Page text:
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I would like to give credit where credit is due. Videos are from YouTube and other sources such as NicoNico while Oricon rankings and other information are translated from the Japanese Wikipedia unless noted.

Sunday, May 28, 2017

Anzen Chitai -- Ano Koro e (あの頃へ)


As I mentioned in the article for Anzen Chitai's(安全地帯)"VIII ~ Taiyo" album from 1991, I think Koji Tamaki's(玉置浩二)band started losing their appeal for me with "VII ~ Yume no Miyako" in 1990, although I liked a number of their tracks on that later album. Since then, it hasn't been quite the same so for me Anzen Chitai has been more the band of the 1980s.


Having said that, listening to the band's 22nd single from December 1992 "Ano Koro e" (To That Time) is a wonderfully moving experience, thanks to Tamaki's incredible voice. It's a well-titled ballad since the music and vocals easily brings me back to the time when Anzen Chitai was one of the top bands in Japan.

As usual, it was Goro Matsui(松井五郎)on the lyrics and Tamaki on the music. "Ano Koro e" sounds as if it were a love letter by the band to their home in Hokkaido. A big sloppy heart is on everyone's sleeve as Tamaki starts off with words like these:

The snow falls in my faraway hometown
They become tears of nostalgia
I wait for the spring. My memories
Can probably make someone happy

That sky, those winds
They still unfailingly stay in my heart
If I can take you
To that heartwarming time someday

If I'm not mistaken, I think the song was actually used as a campaign song for tourism somewhere, probably Hokkaido itself. "Ano Koro e" could sell it. Tamaki makes the whole scene epic and intimate at the same time right down to the keyboard putting forth those sounds of snowflakes falling softly.


I don't think the ballad ever made it onto an original album but it did get onto at least one BEST compilation since that is where I first heard the full version. Anzen Chitai's best days may have been behind them by the early 90s but the band could still come out with the one big amazing tune. And Tamaki will go down as one of the best singers that Japanese popular music has ever seen.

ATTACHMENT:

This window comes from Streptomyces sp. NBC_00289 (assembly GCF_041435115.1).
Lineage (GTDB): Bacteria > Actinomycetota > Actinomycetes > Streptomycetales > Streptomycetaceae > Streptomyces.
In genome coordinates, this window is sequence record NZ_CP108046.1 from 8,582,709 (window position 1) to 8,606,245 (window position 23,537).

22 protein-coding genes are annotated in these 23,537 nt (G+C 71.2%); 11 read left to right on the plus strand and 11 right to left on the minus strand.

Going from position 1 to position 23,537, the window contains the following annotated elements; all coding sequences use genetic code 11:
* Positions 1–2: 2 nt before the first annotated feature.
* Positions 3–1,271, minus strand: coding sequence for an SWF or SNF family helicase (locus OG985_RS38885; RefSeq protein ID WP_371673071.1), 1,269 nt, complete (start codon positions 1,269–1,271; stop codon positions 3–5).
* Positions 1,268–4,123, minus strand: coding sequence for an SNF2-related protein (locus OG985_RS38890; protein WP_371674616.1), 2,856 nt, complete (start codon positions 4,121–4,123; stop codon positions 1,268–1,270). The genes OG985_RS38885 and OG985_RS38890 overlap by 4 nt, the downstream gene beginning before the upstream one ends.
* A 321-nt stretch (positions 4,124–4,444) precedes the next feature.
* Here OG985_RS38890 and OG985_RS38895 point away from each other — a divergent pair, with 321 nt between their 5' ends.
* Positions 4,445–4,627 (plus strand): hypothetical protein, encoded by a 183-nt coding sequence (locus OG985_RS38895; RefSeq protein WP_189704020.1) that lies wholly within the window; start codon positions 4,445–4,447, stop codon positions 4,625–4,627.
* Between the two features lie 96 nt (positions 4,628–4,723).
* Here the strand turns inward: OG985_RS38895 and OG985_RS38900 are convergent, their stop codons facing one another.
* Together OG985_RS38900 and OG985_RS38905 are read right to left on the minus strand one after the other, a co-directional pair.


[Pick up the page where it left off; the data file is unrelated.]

2 comments:

  1. Hi, J-Canuck. I'm back (again).

    I have to say that Tamaki's powerful, heart-wrenching vocals is what I love most about "Ano Koro e", especially the way it echoes to create that feeling of loneliness. As for its Asian-inspired melody, I was reminded of it when I heard enka singer, Takeshi Matsubara's version of Stardust Revue's "Mokuren no Namida". You can check it out in the link.
    https://www.youtube.com/watch?v=OTG0GXqxZHw

    Yup, "Ano Koro e" did make it into the band's GOLDEN BEST album I got back in my secondary school days. The song does bring me back to that time, more specifically when I had to wait for a less frequent bus in the scorching heat of the late afternoon with a bag heavy with books. Unlike Tamaki, I can't say I'd like to go back to that warm (definitely not heartwarming) time.

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    Replies
    1. Hello, Noelle. Good to see you back from your Canadian caper! Thanks for linking me to Matsubara's take on "Mokuren no Namida". It has quite the mystical quality.

      Yeah, I think "Ano Koro e" is probably more for the colder climes. And there's nothing better than Tamaki's voice to provide some comfort from the winds.

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